Patience, Resignation, Inertia
When the talk is about the problems in the Vatican – and within the Church at large – I understand we Catholic bloggers – from the obscure laymen like myself to the better known names on the Web – can be perceived a bit like armchair generals, ready to shoot from the security of their keyboards without having to actually carry the responsibility for such a complicated matter as to running a diocese, let alone the Church.
The argument doesn’t really stand.
If the blogger is a realistic one, he will not write things like “kick 90% of the bishops to Patagonia NOW”. It doesn’t work that way and anyone knowing a bit about the workings of complex organisations knows it. He will, though, write something that is at the same time highly realistic, and eminently feasible.
Many Popes in the past have been rather harsh. Pope Pius X was not a good diplomatic (he was, actually, dismal at that) but, crucially, he was good at doing things, rather than talking about them or complaining about the cruelty of the world, which refuses to adjust to his wishes without conflict. He was, besides being saintly, an eminently practical man: he identified a problem, and then he acted against it. He knew talking about it was not enough, and wishing the problem to go away would also not help. He also knew, I think, writing a new book whilst there were burning problems to be addressed would help the least.
Alas, we have a completely opposite situation now, with the last two Popes better at travelling the world, writing books and/or marketing themselves than at doing the hard, consuming, ungrateful, obscure, daily work of being the Pope. The one travelled around the world and kissed the earth when he arrived – the media loved it; I never understood whether he was really scared to fly, or sincerely worshipping the earth -; the other continued with his ambitious editorial programme whilst his hierarchy didn’t know how to spell “Williamson” (otherwise they’d have googled him, just for the curiosity), and his bishops couldn’t even stand a Christian like Monsignor Wagner to be made bishop. Who cares, as long as the airport fields are full.
How to get out of this? How to avoid the next Pope being another who thinks the most important organisation existing on earth simply does not need leadership? My suggestion is that when the times comes, the Cardinals put orthodoxy and leadership at the top of the requirements for the job; with personal saintliness, theological prowess, or media expertise way back in the list.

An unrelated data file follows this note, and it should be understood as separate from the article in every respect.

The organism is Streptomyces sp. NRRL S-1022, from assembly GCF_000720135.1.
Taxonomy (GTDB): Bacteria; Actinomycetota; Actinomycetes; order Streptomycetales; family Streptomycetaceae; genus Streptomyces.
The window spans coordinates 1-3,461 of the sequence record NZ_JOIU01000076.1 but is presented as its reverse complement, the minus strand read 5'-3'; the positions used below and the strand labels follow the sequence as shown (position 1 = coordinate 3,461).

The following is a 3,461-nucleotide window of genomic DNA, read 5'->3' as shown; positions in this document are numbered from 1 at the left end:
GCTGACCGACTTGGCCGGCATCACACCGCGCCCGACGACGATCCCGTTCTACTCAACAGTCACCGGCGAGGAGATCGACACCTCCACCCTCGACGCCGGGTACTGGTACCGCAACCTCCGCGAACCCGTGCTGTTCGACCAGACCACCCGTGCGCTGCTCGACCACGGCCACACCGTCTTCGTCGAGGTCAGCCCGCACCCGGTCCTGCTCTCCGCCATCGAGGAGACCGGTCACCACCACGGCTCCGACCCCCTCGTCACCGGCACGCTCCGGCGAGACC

This is not about asking for the moon, or leaving in a dream. It’s about wondering whether among 120 Cardinals there is no one who unites a sincere orthodoxy to the desire to fight the good not in words – for too long words have been considered acceptable alternatives to deed; this grates me immeasurably – but in deeds.
It does not really take so much. To let the Vatican work is not a matter of magic, but of simple leadership. Leadership works, and it is not a matter of obscure voodoo. Send the first inept Cardinal in the wilderness, and no one will notice. Do it with a second, and many people will take notice. Follow up with a third, and you’ll see all others marching like toy soldiers.
The same with bishops. Does it need a genius to understand Archbishop Nichols is as Christian as my door handle? Why on earth was the chap in these photos made bishop? Who appointed him bishop? You don’t say!?
How on earth can a heresy explode in the heart of Europe whilst the Pope is… writing books? Should he not deal with the bonfires in his realm first? Am I asking too much? How many books before the same happens in Germany? Oh wait, we’re already there! Who would have thought it?
I hope and pray the next Pope will be a doer, rather than a talker or a writer. For Heaven’s sake not a genius, or someone thinking himself too clever and intellectually accomplished for something as vulgar and earthly as action. Someone with enough limited intellect to understand the basics of human behaviour: that people (yes! Even Cardinals!) eschew pain and seek pleasure, and if they run the risk of ending up somewhere in Zimbabwe they’ll obey all right or ask to be relieved from office. This is nothing new, nothing revolutionary, nothing that does not follow elementary principles applied in every company, even the badly run ones.
Pope St. Pius X demanded something very simple: accountability. One had to say which side he was on, period. Unthinkable? Hardly. Impossible? He did it. Please don’t tell me “oh but today is different”. Today is not different at all. The powers of the Pope have not changed, nor has human nature.
You punish one, and one hundred learn to behave. You refuse to punish, and anarchy ensues. It will be so for as long as there are human beings breathing.
I am sure I interpret the feelings of many readers when I say I ask for no revolution, and no miraculous works. Just a normal, pragmatic approach, like the one it is used every day even in badly run companies. An approach based on leading instead of talking, acting instead of complaining, punishing and if necessary kicking out the heretics instead of starting a dialogue with them. One thing is patience, another resignation, another still inertia.
We shall see. Don’t hold your breath.